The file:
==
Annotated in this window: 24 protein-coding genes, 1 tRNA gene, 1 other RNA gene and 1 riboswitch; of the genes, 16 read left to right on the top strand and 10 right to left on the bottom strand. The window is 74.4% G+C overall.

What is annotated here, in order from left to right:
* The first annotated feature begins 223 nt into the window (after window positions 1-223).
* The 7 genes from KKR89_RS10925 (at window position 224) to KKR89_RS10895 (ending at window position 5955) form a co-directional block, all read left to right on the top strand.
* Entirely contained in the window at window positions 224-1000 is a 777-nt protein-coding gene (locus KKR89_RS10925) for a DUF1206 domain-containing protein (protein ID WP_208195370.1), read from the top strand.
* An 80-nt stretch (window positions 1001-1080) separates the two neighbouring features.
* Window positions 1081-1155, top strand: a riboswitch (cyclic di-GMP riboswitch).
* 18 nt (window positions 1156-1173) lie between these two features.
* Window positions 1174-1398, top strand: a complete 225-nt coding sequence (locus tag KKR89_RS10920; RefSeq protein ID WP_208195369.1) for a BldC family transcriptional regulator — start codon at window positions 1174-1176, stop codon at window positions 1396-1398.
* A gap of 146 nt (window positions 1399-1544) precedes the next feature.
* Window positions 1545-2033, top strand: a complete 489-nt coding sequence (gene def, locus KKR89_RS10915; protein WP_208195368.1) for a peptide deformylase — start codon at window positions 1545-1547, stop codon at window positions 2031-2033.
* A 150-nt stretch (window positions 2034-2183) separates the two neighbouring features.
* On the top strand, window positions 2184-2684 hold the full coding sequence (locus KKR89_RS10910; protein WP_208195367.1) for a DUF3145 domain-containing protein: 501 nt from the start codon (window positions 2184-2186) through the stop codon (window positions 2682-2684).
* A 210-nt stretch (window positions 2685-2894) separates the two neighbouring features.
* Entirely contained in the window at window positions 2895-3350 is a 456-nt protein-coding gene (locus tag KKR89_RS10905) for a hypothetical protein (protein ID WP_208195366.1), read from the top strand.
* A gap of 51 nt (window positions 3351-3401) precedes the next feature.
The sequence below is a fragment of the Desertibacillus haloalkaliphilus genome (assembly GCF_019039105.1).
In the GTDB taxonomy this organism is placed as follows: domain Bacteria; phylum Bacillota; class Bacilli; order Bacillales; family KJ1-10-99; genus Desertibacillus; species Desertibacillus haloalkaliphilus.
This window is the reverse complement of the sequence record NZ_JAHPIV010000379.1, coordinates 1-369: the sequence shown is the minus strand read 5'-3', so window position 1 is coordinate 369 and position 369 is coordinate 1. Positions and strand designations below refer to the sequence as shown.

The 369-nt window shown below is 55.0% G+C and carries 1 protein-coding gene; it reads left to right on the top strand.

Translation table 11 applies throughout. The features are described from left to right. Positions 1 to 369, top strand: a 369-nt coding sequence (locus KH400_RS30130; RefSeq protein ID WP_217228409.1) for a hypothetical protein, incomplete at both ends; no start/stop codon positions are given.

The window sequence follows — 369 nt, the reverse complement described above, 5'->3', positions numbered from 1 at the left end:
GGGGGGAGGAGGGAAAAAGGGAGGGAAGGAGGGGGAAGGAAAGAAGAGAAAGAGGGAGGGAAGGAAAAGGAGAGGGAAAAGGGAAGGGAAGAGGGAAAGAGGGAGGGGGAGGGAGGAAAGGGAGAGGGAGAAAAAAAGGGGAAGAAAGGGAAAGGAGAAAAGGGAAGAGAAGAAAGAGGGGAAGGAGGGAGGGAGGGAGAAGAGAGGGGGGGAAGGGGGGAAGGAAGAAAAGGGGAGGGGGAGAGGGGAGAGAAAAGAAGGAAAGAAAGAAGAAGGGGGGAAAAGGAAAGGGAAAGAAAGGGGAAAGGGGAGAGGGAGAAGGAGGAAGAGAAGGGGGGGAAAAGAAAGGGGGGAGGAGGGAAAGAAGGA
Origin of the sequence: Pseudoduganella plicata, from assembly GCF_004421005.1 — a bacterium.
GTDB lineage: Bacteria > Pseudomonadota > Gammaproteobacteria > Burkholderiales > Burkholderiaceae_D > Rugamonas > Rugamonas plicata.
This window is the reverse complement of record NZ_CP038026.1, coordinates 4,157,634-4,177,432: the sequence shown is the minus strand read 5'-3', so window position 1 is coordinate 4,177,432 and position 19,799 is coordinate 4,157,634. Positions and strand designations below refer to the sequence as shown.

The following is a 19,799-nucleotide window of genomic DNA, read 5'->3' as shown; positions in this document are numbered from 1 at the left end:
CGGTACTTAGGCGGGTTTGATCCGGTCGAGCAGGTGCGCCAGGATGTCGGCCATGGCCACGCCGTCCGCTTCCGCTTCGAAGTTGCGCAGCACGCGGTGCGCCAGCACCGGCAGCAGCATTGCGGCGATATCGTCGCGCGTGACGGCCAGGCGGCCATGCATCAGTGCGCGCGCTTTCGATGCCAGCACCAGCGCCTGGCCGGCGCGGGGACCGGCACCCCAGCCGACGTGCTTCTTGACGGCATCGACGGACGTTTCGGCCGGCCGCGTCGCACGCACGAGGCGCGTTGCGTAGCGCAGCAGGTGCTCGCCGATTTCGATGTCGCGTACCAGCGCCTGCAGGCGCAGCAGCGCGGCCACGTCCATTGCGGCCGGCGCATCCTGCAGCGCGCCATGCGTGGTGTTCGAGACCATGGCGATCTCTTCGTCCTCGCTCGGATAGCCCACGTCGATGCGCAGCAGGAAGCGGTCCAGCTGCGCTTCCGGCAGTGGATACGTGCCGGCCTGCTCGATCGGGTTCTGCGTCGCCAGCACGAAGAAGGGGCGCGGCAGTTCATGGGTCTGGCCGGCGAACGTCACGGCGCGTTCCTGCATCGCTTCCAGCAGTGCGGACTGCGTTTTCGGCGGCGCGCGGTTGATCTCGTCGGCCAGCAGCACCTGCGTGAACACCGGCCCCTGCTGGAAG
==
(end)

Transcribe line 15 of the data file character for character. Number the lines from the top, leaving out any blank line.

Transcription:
* Entirely contained in the window at window positions 2895-3350 is a 456-nt protein-coding gene (locus tag KKR89_RS10905) for a hypothetical protein (protein ID WP_208195366.1), read from the top strand.